But alcoholism is a powerful addiction that has an impact on the drinker and those close to him. My own life has been affected. I developed coping mechanisms of my own; I avoided problems and did not address them. Al-Anon gave me a helpful framework for naming my situation, taking responsibility for my actions and making changes so that I could live a (more) emotionally sober life—without lashing out, hiding or fantasizing about a perfect and stress-free life.

Al-Anon gave me a helpful framework for naming my situation, taking responsibility for my actions and making changes so that I could live a (more) emotionally sober life.

As I came to discover, A.A. and Al-Anon have a lot in common with Christianity and Ignatian spirituality. Bill W. had a Jesuit as a friend and spiritual advisor. Father Ed Dowling, S.J., helped Bill to frame A.A. with principles drawn from the Spiritual Exercises of Saint Ignatius. One principle that resonates with me is detachment. I needed to detach from the emotions and behaviors of others, because I often have an “inordinate attachment” to their dysfunction.

As I grew in understanding the steps, I realized I was still attached to my father’s dysfunction. In an alcoholic home, our understanding of our own responsibility, and others’ responsibility, can blur together. “If you kids were better behaved, maybe your dad wouldn’t drink so much.” Not true. I got all A’s in school. He still drank. Some weeks I would skip all my chores at home and see if anyone noticed; they didn’t because dad was passed out and mom was exhausted. No matter what I did, or what I did not do, it seemed it was never the right thing. Alcohol addiction is cunning, baffling and powerful for the drinker and his or her family. We need a higher power to free us from this dysfunction.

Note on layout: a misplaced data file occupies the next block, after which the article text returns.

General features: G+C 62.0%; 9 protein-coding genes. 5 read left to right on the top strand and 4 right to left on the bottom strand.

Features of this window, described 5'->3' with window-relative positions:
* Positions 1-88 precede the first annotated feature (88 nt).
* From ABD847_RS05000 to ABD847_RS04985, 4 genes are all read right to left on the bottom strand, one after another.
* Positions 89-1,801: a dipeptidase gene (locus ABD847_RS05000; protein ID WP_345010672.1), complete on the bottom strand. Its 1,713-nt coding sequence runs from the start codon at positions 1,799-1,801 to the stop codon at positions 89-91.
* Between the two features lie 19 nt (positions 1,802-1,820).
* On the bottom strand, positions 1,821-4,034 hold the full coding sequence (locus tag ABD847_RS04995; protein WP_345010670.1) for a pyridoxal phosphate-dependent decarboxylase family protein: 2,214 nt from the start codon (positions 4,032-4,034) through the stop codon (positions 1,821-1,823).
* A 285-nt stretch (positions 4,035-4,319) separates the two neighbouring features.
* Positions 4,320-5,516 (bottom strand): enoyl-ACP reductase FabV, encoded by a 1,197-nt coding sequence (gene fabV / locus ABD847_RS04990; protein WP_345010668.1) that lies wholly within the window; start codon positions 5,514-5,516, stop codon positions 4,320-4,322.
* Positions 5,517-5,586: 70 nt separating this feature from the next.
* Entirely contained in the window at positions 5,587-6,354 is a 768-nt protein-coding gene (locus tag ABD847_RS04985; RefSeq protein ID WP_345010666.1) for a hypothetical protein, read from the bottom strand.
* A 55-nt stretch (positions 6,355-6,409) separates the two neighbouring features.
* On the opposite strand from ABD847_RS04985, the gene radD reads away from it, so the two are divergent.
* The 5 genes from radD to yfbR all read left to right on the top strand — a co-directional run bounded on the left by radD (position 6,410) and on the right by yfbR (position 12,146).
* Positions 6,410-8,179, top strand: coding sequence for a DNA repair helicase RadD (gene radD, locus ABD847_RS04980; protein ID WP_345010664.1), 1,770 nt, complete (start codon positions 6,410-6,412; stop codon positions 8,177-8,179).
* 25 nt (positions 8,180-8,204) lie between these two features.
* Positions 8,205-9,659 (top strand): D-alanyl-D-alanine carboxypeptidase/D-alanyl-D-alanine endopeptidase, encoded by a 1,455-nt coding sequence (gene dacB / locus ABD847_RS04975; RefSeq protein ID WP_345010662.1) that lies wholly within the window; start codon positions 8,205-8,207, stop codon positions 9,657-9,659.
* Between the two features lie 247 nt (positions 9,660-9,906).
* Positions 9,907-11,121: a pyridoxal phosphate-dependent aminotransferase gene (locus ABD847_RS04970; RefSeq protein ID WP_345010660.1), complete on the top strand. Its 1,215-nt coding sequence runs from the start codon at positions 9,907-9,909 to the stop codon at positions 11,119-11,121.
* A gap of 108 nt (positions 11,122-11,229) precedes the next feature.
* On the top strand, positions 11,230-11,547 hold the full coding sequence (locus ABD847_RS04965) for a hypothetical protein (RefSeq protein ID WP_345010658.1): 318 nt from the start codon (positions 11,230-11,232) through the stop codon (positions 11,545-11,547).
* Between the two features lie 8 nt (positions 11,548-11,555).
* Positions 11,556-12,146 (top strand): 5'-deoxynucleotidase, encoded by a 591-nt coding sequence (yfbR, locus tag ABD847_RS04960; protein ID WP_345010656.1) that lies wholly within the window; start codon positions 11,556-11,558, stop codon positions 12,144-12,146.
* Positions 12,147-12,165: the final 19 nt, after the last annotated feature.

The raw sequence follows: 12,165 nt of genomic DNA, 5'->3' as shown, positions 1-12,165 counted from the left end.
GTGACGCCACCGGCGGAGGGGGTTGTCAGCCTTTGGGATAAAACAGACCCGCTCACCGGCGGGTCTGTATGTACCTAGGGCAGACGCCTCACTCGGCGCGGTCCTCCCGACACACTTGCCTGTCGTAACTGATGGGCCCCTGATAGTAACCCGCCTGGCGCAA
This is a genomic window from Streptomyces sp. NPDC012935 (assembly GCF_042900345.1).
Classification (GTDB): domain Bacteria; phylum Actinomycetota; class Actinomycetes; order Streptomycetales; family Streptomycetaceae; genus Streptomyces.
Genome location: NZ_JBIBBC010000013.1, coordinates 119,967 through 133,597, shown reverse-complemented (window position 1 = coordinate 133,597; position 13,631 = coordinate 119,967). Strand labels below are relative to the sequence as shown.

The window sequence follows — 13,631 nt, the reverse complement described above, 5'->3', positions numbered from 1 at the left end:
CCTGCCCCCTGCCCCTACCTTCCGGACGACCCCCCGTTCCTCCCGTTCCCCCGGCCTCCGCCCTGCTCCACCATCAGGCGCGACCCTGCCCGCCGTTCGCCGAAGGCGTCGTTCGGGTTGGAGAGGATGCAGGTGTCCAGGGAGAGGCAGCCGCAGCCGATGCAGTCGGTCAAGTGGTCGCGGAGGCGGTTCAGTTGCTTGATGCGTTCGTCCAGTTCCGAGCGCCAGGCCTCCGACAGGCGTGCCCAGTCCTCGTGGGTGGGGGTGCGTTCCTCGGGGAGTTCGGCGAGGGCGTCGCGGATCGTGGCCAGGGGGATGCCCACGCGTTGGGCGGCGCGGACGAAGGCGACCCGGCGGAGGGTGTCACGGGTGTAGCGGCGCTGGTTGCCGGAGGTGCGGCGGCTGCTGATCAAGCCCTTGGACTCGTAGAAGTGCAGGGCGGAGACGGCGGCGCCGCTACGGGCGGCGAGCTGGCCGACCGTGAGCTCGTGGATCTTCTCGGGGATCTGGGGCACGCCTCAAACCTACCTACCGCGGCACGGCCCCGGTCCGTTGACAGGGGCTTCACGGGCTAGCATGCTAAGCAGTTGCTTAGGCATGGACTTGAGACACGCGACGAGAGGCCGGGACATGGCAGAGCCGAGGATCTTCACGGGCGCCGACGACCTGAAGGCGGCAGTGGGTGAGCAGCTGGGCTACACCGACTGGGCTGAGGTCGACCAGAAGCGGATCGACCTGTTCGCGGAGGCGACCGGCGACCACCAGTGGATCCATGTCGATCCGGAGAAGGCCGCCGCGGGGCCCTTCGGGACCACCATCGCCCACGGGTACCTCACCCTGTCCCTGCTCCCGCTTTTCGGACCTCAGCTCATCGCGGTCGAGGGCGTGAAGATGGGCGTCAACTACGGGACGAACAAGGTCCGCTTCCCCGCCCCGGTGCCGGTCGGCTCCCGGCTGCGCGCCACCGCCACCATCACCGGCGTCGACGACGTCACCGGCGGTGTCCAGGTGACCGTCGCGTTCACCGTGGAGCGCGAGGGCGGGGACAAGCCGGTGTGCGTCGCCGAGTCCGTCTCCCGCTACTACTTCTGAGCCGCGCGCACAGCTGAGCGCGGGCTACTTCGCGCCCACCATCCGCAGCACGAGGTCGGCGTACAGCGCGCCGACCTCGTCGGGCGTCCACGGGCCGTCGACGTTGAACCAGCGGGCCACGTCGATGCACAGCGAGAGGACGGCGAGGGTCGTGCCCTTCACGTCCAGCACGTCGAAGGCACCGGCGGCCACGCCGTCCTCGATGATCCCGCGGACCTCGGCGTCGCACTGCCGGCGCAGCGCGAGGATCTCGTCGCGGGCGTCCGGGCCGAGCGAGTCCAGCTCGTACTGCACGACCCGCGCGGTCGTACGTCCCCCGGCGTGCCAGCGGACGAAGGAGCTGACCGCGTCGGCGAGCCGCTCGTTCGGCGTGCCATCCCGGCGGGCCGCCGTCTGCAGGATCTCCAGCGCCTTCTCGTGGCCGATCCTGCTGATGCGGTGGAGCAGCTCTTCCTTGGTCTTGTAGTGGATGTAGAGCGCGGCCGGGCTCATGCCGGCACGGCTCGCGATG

St. Ignatius urges us in the Spiritual Exercises to free ourselves from “disordered attachments” to wealth, power and honor. We might wonder, So what should I attach to instead? Step 2 gives us the answer: It is not “what” but “Who?” As a Catholic, Jesuit priest, my higher power is my closest friend, Christ the Lord. I can attach to him. He will not let me down. Like a good father, he may not give me everything I want; he may challenge me. And he models for me what true fatherhood is, for his substantial identity is from the eternal Father. My relationship to a higher power can restore me to sanity by reordering my attachments. God is my true father; his son, Jesus, is my savior and friend.

We need a higher power to free us from this dysfunction.

More directly, my relationship with God reveals what I am responsible for and what I am not responsible for. I am not responsible for having an alcoholic father. I am not responsible for other people’s emotions or behavior—especially my bosses and superiors. I am responsible for my words and actions now. I can address my situation with prayer, counseling and support. As a teacher, I am responsible for my classroom. I am called to build a culture of respect, listening and learning. I am responsible for following the commandments and living my vows the best I can. I try to do quality work in my job each week. I am called to treat my Jesuit brothers, colleagues and students with respect and charity, even if they do not do the same. When we say “being restored to sanity” in Al-Anon, that is what we mean—understanding who God is calling me to be and what God is calling me to do.

Finally, I’ll highlight one commandment that has resonated with me throughout this process: “Love your neighbor as you love yourself.” We often put the accent on the first part: Love your neighbor. And we should. But Jesus also wants us to love ourselves. For me, that means sleeping seven to eight hours per night, finding time for prayer and regular exercise, spending time with friends and going to Al-Anon. God loves me. He wants me to be emotionally and spiritually healthy so that I can live my vocation. With him, I can.

At Al-Anon meetings, I still hear stories that remind me of my own family’s experience. Some people are in the early stages of this recovery program. Their lives are chaotic, stressful and broken. I also hear veterans who have been in this program for 20 or 30 years. They have grown, healed and realize they are still growing. After 10 years, that is me. I am doing O.K. in my newest assignment, so far. And I am still growing.


A listing of Al-Anon meetings across the country can be found online.